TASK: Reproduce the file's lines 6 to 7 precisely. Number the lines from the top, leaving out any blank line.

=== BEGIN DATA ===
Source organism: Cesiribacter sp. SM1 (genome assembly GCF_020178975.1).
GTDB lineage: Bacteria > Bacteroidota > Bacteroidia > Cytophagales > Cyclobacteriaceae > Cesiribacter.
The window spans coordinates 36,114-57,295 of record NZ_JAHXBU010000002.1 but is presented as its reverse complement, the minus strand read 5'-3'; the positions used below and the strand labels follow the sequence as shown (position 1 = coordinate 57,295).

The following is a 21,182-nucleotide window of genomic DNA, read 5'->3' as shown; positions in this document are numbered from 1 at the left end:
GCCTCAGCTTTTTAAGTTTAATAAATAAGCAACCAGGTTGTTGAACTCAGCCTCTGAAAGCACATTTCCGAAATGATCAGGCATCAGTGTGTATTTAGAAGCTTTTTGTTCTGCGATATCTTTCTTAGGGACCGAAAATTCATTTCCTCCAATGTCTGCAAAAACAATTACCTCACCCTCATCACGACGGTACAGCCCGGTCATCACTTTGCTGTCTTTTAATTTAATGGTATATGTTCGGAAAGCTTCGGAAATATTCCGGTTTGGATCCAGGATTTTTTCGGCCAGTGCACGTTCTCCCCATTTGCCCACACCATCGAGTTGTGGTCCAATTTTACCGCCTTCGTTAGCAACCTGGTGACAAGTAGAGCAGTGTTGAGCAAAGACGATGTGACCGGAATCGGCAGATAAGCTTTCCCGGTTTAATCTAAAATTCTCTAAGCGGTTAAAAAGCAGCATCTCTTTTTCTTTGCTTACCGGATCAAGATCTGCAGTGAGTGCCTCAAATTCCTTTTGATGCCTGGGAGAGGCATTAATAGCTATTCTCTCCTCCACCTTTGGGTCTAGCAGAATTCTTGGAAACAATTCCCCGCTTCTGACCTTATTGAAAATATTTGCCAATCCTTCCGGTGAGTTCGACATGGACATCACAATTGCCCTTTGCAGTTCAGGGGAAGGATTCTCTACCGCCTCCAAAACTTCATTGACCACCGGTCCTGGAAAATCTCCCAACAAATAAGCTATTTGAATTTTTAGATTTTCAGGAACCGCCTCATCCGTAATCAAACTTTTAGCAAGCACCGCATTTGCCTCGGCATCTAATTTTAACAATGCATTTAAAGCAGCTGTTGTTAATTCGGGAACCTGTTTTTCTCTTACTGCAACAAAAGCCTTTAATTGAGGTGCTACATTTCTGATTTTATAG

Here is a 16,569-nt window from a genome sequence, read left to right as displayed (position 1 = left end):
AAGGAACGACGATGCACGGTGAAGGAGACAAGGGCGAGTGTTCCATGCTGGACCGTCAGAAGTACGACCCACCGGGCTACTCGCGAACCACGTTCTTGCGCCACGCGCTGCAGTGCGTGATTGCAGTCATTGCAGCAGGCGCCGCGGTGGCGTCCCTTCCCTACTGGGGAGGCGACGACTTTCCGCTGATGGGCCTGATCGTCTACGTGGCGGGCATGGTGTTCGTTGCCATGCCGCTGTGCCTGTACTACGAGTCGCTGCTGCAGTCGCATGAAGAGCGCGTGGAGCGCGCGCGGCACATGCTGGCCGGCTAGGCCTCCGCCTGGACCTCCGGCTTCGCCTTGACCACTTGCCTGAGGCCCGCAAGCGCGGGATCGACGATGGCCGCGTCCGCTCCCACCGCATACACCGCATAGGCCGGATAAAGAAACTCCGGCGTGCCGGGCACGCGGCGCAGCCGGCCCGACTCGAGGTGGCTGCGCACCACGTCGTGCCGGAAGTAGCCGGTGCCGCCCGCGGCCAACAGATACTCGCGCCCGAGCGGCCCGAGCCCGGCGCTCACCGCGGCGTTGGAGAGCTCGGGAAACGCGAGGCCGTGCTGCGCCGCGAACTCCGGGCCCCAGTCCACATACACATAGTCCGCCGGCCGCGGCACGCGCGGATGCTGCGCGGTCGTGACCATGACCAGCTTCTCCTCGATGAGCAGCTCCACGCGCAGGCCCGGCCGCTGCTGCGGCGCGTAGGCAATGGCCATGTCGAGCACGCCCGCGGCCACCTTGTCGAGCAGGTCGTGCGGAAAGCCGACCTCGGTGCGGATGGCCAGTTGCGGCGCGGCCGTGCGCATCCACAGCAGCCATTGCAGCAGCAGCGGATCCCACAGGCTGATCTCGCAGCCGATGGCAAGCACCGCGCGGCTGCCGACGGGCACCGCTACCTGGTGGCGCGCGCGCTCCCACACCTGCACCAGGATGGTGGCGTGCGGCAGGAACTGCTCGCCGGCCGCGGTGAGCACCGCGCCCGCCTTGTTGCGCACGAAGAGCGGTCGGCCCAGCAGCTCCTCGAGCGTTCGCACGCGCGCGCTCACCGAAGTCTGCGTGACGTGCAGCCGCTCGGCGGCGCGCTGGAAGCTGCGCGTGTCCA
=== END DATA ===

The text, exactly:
Here is a 16,569-nt window from a genome sequence, read left to right as displayed (position 1 = left end):
AAGGAACGACGATGCACGGTGAAGGAGACAAGGGCGAGTGTTCCATGCTGGACCGTCAGAAGTACGACCCACCGGGCTACTCGCGAACCACGTTCTTGCGCCACGCGCTGCAGTGCGTGATTGCAGTCATTGCAGCAGGCGCCGCGGTGGCGTCCCTTCCCTACTGGGGAGGCGACGACTTTCCGCTGATGGGCCTGATCGTCTACGTGGCGGGCATGGTGTTCGTTGCCATGCCGCTGTGCCTGTACTACGAGTCGCTGCTGCAGTCGCATGAAGAGCGCGTGGAGCGCGCGCGGCACATGCTGGCCGGCTAGGCCTCCGCCTGGACCTCCGGCTTCGCCTTGACCACTTGCCTGAGGCCCGCAAGCGCGGGATCGACGATGGCCGCGTCCGCTCCCACCGCATACACCGCATAGGCCGGATAAAGAAACTCCGGCGTGCCGGGCACGCGGCGCAGCCGGCCCGACTCGAGGTGGCTGCGCACCACGTCGTGCCGGAAGTAGCCGGTGCCGCCCGCGGCCAACAGATACTCGCGCCCGAGCGGCCCGAGCCCGGCGCTCACCGCGGCGTTGGAGAGCTCGGGAAACGCGAGGCCGTGCTGCGCCGCGAACTCCGGGCCCCAGTCCACATACACATAGTCCGCCGGCCGCGGCACGCGCGGATGCTGCGCGGTCGTGACCATGACCAGCTTCTCCTCGATGAGCAGCTCCACGCGCAGGCCCGGCCGCTGCTGCGGCGCGTAGGCAATGGCCATGTCGAGCACGCCCGCGGCCACCTTGTCGAGCAGGTCGTGCGGAAAGCCGACCTCGGTGCGGATGGCCAGTTGCGGCGCGGCCGTGCGCATCCACAGCAGCCATTGCAGCAGCAGCGGATCCCACAGGCTGATCTCGCAGCCGATGGCAAGCACCGCGCGGCTGCCGACGGGCACCGCTACCTGGTGGCGCGCGCGCTCCCACACCTGCACCAGGATGGTGGCGTGCGGCAGGAACTGCTCGCCGGCCGCGGTGAGCACCGCGCCCGCCTTGTTGCGCACGAAGAGCGGTCGGCCCAGCAGCTCCTCGAGCGTTCGCACGCGCGCGCTCACCGAAGTCTGCGTGACGTGCAGCCGCTCGGCGGCGCGCTGGAAGCTGCGCGTGTCCA